Praise for The Impossible Crime (Mac B., Kid Spy #2): :An instant New York Times bestseller!"Barnett opens his casebook again-this time to solve a classic locked-room mystery...Almost every page contains Lowery's illustrations, loosely drawn and garishly colored in green and orange, which give the whole affair a zany feel that is much enhanced by the narrative with its running gags. Kudos to a pint-size Poirot, pre-Mustache!" - Booklist"Barnett's signature dry wit and snappy back-and-forths, particularly between the ingenuously sincere Mac and the standoffish Queen, keep the story steadily moving forward; a convoluted historical account of Colonel Blood's attempted robbery...Lowery's cartoony spot art, in black, green, and orange, provides additional historical and cultural information and frequently supports the narrative." - Horn Book"Barnett and Lowery team up again in this second outing of international espionage mystery with royal overtones... this is a nifty mystery for young readers and a worthy sequel to the first." - Kirkus ReviewsPraise for Mac Undercover (Mac B., Kid Spy #1):A New York Times bestseller!An Amazon Best Book of 2018* "Barnett and Lowery bring the funny to the serious art of espionage in a perfect interplay of text and illustration...Barnett interweaves tidbits of global history fit for trivia lovers, while Lowery's comic-style images play a key role in the humor...Told with a sense of nostalgia for 1980s history and pop culture, the silliness and originality of this book will hook young readers." School Library Journal, starred review"Barnett takes his readers on a fun-filled ride...Barnett's tone throughout the story is humorous, lighthearted, and a little glib, and the over-the-top story is sure to appeal to many readers...an enjoyable romp that will leave readers salivating for the sequel." Kirkus Reviews"[Barnett's] riotous series debut as an adult recalling a 1980s childhood caper...goofy, two-color pictures by Lowery (the Doodle Adventure series) ramp up the silliness of this adventure...which should snare even the most hesitant readers." Publishers Weekly"Barnett's knack for both quirky situational humor and heartfelt sentiment work in tandem to create a balanced-while still outrageous-early-chapter-book caper. Lowery's frequent cartoony black, yellow, and blue spot illustrations are integral to the narrative, providing clues to eagle-eyed readers and enhancing the humor." The Horn Book"Barnett's series falls squarely in line with works from Jon Scieszka's and Dav Pilkey's oeuvres, offering kids another solid choice for what to read next." The Bulletin of the Center for Children's Books"Funny as a crumpet. (But truly, secretly a hundred times smarter.)"Jon Scieszka, author of Caldecott Honor The Stinky Cheese Man and Other Fairly Stupid Tales and the New York Times bestselling series Frank Einstein."With a perfectly absurd premise, dialogue that demands outlandish accents, and a plot that interweaves global history and complete silliness, Barnett royally nails it." Abby Hanlon, author of the Dory Fantasmagory series.Praise for Top Secret Smackdown (Mac B., Kid Spy #3):"Exciting action sneakily infused with points about the relationship between reality and story, delivered by a narrator who can claim with literal truth that he saved the day "on porpoise." - Kirkus ReviewsPraise for Mac Barnett:[Mac Barnett is] a great young writer of books for young people. If you haven't read his work, run somewhere and do that. Books for young people have a rich and I daresay limitless futureknock anyone who says otherwise into a ditchand Mac has a central place within that limitless future. Don't bet against him or anyone like him." Dave Eggers"[In Barnett's books] there is no magic solution to any problem: The characters stumble through their dilemmas just as every one of us does. The world is a difficult yet good place, and there is no need for the typical rose-colored lenses that other children's books put on situations in order to fend off the bad stuff." Yiyun Li"He is a believer that picture books can have Swiftian absurdity and untidy endings, and that 'life is absurd, and kids know that.'" The San Francisco Chronicle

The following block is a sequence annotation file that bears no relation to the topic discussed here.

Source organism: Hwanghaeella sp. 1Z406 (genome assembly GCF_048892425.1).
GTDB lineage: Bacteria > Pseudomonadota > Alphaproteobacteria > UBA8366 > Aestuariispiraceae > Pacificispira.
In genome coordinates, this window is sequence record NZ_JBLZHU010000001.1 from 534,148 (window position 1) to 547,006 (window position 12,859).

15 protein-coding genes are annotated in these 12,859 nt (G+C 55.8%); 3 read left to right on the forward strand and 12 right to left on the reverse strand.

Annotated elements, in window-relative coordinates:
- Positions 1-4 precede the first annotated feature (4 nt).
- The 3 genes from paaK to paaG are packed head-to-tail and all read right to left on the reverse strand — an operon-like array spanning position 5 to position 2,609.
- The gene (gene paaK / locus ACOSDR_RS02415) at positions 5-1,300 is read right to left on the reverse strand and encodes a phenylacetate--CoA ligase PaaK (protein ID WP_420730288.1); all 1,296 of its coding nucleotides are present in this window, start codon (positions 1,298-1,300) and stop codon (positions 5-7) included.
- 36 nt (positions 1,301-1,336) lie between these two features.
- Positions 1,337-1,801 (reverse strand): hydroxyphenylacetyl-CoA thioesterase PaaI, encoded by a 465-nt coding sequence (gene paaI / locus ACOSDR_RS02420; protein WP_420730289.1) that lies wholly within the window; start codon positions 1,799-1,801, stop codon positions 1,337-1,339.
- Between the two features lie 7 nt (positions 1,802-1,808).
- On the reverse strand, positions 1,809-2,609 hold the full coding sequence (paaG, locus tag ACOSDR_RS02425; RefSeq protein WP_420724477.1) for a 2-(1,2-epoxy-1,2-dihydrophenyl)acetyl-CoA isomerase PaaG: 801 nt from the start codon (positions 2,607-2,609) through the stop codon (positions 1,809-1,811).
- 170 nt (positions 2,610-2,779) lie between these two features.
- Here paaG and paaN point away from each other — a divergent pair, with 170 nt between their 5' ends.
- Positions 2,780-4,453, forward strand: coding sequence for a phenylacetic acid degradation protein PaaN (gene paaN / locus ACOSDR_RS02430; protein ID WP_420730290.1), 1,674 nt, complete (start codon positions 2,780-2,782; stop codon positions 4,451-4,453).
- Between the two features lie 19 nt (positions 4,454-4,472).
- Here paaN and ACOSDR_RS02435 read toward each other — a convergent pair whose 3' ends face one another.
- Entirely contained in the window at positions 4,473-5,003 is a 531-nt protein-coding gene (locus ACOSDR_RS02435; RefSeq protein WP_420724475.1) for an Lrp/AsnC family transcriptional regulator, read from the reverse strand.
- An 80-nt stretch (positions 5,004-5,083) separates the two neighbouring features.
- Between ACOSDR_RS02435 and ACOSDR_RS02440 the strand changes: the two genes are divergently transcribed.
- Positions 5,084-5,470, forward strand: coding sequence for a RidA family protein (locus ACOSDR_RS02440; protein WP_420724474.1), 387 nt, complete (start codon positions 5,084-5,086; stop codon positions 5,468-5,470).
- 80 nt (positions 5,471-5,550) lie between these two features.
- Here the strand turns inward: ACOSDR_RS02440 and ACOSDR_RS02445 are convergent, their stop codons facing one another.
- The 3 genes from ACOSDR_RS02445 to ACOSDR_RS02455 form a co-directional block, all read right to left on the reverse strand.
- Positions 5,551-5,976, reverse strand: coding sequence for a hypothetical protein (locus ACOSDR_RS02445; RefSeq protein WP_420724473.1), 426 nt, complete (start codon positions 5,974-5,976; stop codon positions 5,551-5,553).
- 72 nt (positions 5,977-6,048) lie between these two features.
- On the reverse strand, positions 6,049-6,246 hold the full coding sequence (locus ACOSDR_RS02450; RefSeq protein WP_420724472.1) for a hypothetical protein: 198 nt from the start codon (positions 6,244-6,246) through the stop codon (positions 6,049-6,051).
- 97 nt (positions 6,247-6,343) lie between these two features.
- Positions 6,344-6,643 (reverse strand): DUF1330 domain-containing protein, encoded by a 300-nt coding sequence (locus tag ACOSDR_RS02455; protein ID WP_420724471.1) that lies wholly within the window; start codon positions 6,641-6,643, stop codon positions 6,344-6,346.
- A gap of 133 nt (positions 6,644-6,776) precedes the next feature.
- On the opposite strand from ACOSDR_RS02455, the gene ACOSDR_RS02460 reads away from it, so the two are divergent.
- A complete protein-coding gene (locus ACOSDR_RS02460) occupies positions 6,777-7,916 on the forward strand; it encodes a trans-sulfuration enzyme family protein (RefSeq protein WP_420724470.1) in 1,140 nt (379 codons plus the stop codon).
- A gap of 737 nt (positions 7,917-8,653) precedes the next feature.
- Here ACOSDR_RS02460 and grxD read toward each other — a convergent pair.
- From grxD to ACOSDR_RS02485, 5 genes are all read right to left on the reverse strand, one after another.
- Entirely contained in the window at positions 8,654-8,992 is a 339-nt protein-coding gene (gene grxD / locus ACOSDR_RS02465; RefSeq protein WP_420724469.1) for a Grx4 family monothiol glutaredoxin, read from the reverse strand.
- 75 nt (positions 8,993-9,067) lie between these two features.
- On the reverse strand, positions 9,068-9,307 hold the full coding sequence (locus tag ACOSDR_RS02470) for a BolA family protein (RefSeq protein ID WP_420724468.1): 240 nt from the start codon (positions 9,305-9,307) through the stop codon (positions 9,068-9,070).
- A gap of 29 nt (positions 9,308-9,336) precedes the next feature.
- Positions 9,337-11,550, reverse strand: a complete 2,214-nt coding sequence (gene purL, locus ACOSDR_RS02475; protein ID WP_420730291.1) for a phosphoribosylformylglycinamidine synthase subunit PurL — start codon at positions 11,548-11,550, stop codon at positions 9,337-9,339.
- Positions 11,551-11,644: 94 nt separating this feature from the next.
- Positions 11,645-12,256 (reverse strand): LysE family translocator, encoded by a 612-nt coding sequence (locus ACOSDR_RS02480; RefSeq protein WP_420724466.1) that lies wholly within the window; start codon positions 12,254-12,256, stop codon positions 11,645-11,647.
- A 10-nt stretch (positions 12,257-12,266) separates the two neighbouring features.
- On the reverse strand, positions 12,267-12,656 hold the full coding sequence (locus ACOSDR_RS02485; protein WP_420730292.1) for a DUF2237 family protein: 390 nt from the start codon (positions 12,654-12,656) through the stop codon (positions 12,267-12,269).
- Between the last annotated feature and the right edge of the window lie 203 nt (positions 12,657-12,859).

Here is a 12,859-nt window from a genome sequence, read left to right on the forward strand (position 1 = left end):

This young spy does not suffer from the sophomore slump!
Barnett and Lowery team up again in this second outing of international espionage mystery with royal overtones. In 1989, the queen of England once again calls on young Mac after she receives a letter threatening the theft of the crown jewels. Neatly interwoven with Mac's caper is the true story of Col. Thomas Blood, a 17th-century thief of the aforementioned jewels. Barnett combines mystery, riddles, a lot of humor, an engaging first-person narration, and nostalgia for all things 1980s into a (mostly) smooth whodunit for young readers. Readers of Chris Barton and Don Tate's Whoosh! (2016) or kids who've written a report on Lonnie Johnson will notice one anachronism: The Super Soaker may have been invented in 1982, but it was only released in 1990 and branded under that name in 1991. Lowery's believably childlike cartoons, done in black and white with bright yellow and green highlights, are amusing but don't always correspond with the text (partly due to this color choice, explained in a prefatory note young readers might well ignore). Quibbles aside, this is a nifty mystery for young readers and a worthy sequel to the first. Here's hoping No. 3 will get all the details right and add some characters of color to diversify the white-presenting cast.
This romp will definitely find an audience. (Mystery. 7-10)